Speech pathologists Mikaela Bow and Kate Hanrahan left their jobs, families and the daily grind to volunteer in Trujillo, Peru.
The pair traveled for more than 48 hours and caught eight flights to help South American children born with cleft lips and palates.
With the help of the Global Smile Foundation the 12-day trip was a success.
A cleft lip and palate occurs when some of the lip and/or palate does not join up properly before birth. Babies born with this condition need surgery to repair the cleft.
The condition occurs in approximately one in 800 babies born in Australia.
Mikaela and Kate said their Peruvian adventure was an emotional roller coaster where they shared tears and special moments with local families.
The trip involved more than 235 therapy sessions, 45 sessions to help with bottle feeding, and the daily education of Peruvian doctors and physiotherapists to help with ongoing care.
Mrs Hanrahan said organising the trip with three children at home was a logistical nightmare but she was thankful for the opportunity to help people in need.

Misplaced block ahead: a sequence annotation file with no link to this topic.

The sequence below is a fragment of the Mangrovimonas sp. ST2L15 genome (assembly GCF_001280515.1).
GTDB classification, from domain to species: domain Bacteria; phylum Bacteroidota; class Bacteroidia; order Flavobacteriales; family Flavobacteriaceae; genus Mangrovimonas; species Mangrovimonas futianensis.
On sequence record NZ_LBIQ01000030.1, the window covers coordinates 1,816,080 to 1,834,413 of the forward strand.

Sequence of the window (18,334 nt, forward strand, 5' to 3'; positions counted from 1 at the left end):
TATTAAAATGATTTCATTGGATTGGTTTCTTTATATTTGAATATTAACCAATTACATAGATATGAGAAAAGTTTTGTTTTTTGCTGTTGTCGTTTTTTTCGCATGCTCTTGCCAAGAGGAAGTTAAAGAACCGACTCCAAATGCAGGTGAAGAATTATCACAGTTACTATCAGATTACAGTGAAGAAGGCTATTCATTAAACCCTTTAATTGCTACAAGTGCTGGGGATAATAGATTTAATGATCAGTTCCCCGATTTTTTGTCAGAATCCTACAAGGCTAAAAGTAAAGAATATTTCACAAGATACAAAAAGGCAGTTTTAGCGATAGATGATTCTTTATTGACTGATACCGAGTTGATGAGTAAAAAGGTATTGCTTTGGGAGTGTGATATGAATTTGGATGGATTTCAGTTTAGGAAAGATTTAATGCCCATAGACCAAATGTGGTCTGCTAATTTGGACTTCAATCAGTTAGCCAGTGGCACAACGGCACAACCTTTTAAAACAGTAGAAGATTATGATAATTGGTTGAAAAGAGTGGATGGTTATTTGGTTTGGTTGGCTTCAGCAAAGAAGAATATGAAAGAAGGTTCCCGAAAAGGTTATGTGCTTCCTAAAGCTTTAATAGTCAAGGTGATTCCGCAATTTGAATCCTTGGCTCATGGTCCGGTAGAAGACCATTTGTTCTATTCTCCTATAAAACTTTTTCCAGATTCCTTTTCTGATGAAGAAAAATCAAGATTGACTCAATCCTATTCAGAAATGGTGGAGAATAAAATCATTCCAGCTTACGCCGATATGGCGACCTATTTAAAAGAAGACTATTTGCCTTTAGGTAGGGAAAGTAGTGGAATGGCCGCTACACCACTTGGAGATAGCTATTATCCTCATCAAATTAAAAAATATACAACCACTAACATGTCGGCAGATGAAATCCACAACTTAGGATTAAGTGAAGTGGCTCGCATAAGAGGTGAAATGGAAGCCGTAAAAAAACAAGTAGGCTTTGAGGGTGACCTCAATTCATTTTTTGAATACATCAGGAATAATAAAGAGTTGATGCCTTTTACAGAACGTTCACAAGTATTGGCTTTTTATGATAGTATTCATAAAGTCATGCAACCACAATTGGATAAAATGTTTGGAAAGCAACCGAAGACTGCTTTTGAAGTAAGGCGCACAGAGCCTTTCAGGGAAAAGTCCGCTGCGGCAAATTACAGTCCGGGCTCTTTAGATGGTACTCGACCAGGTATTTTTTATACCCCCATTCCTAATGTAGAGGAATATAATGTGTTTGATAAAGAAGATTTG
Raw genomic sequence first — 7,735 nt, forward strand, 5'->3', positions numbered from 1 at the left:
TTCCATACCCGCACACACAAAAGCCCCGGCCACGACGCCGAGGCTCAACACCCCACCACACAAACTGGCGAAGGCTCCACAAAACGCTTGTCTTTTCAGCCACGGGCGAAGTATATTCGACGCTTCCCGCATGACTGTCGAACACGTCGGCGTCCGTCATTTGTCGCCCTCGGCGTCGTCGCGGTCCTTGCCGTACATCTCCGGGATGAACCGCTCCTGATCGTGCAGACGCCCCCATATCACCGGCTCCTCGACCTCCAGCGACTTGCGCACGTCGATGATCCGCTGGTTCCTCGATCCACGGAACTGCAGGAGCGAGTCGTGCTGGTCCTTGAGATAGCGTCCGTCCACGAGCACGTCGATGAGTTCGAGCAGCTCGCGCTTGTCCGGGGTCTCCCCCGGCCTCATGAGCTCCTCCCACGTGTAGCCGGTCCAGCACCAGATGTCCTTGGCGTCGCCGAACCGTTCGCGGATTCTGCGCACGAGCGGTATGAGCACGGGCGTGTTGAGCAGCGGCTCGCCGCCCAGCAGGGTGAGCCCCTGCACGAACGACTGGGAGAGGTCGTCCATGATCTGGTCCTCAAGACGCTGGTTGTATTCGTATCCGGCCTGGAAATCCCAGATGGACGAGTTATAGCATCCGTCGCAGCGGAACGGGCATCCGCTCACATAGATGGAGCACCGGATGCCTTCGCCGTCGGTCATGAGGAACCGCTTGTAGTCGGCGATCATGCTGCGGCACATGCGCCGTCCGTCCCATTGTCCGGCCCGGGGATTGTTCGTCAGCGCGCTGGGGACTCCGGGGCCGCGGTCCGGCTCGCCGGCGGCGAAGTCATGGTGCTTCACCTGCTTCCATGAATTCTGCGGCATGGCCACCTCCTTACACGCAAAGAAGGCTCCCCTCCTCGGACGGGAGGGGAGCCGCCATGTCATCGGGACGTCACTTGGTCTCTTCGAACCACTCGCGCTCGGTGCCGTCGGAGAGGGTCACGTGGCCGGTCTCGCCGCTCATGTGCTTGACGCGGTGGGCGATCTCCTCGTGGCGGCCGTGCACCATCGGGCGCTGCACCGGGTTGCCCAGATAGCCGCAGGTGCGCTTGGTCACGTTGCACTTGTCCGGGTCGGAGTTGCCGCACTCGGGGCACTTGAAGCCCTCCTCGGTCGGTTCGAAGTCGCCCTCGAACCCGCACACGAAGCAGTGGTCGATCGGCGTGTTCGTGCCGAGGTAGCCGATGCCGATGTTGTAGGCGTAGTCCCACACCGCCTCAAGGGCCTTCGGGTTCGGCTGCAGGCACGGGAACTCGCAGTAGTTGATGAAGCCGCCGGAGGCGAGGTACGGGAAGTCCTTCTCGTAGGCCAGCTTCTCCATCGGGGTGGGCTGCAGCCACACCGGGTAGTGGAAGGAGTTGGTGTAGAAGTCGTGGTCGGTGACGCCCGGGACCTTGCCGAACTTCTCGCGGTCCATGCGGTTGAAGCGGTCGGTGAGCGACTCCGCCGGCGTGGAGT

"I felt grateful [about living in Australia] before but [experiencing another country] really reinforces how lucky we are," Mrs Hanrahan said.
"Making connections and working with families was the most rewarding part."
The duo from Southern Highlands Speech Pathology ran speech therapy sessions and worked with children with disabilities and complex communication needs throughout their visit.
"There was a huge focus on providing education to other health professionals in order for this to be sustainable," Ms Bow said.
"The ideal goal is that we are able to set up a cleft clinic... so services can be provided all year round."
Mikaela will return to Peru in October 2019 for her fourteenth adventure with the Global Smile Foundation over three years.
Mikaela and Kate thanked friends, staff and clients from Southern Highlands Speech Pathology for their support.
More than $2500 was raised for baby formula, books and toys for children undergoing therapy.